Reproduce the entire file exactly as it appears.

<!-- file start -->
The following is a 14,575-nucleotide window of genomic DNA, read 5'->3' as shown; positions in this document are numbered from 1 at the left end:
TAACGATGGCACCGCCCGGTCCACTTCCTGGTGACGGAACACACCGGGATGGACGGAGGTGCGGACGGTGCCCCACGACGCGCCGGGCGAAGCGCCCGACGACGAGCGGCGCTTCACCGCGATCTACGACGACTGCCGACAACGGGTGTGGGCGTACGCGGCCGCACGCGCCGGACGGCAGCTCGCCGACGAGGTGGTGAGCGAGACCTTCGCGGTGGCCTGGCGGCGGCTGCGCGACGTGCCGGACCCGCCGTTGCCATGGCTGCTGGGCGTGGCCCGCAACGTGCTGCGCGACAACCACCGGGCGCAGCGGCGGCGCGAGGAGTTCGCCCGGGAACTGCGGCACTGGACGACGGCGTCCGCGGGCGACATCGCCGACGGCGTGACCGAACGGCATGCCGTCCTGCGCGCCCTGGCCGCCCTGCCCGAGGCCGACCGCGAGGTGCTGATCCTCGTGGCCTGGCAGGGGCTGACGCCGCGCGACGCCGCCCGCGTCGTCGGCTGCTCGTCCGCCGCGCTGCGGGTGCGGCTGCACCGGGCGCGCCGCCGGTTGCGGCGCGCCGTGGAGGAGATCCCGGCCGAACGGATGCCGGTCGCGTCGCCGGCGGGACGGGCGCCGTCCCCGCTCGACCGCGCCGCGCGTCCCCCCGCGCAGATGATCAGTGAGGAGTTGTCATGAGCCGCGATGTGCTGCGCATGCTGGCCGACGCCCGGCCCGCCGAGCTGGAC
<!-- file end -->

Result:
The following is a 14,575-nucleotide window of genomic DNA, read 5'->3' as shown; positions in this document are numbered from 1 at the left end:
TAACGATGGCACCGCCCGGTCCACTTCCTGGTGACGGAACACACCGGGATGGACGGAGGTGCGGACGGTGCCCCACGACGCGCCGGGCGAAGCGCCCGACGACGAGCGGCGCTTCACCGCGATCTACGACGACTGCCGACAACGGGTGTGGGCGTACGCGGCCGCACGCGCCGGACGGCAGCTCGCCGACGAGGTGGTGAGCGAGACCTTCGCGGTGGCCTGGCGGCGGCTGCGCGACGTGCCGGACCCGCCGTTGCCATGGCTGCTGGGCGTGGCCCGCAACGTGCTGCGCGACAACCACCGGGCGCAGCGGCGGCGCGAGGAGTTCGCCCGGGAACTGCGGCACTGGACGACGGCGTCCGCGGGCGACATCGCCGACGGCGTGACCGAACGGCATGCCGTCCTGCGCGCCCTGGCCGCCCTGCCCGAGGCCGACCGCGAGGTGCTGATCCTCGTGGCCTGGCAGGGGCTGACGCCGCGCGACGCCGCCCGCGTCGTCGGCTGCTCGTCCGCCGCGCTGCGGGTGCGGCTGCACCGGGCGCGCCGCCGGTTGCGGCGCGCCGTGGAGGAGATCCCGGCCGAACGGATGCCGGTCGCGTCGCCGGCGGGACGGGCGCCGTCCCCGCTCGACCGCGCCGCGCGTCCCCCCGCGCAGATGATCAGTGAGGAGTTGTCATGAGCCGCGATGTGCTGCGCATGCTGGCCGACGCCCGGCCCGCCGAGCTGGAC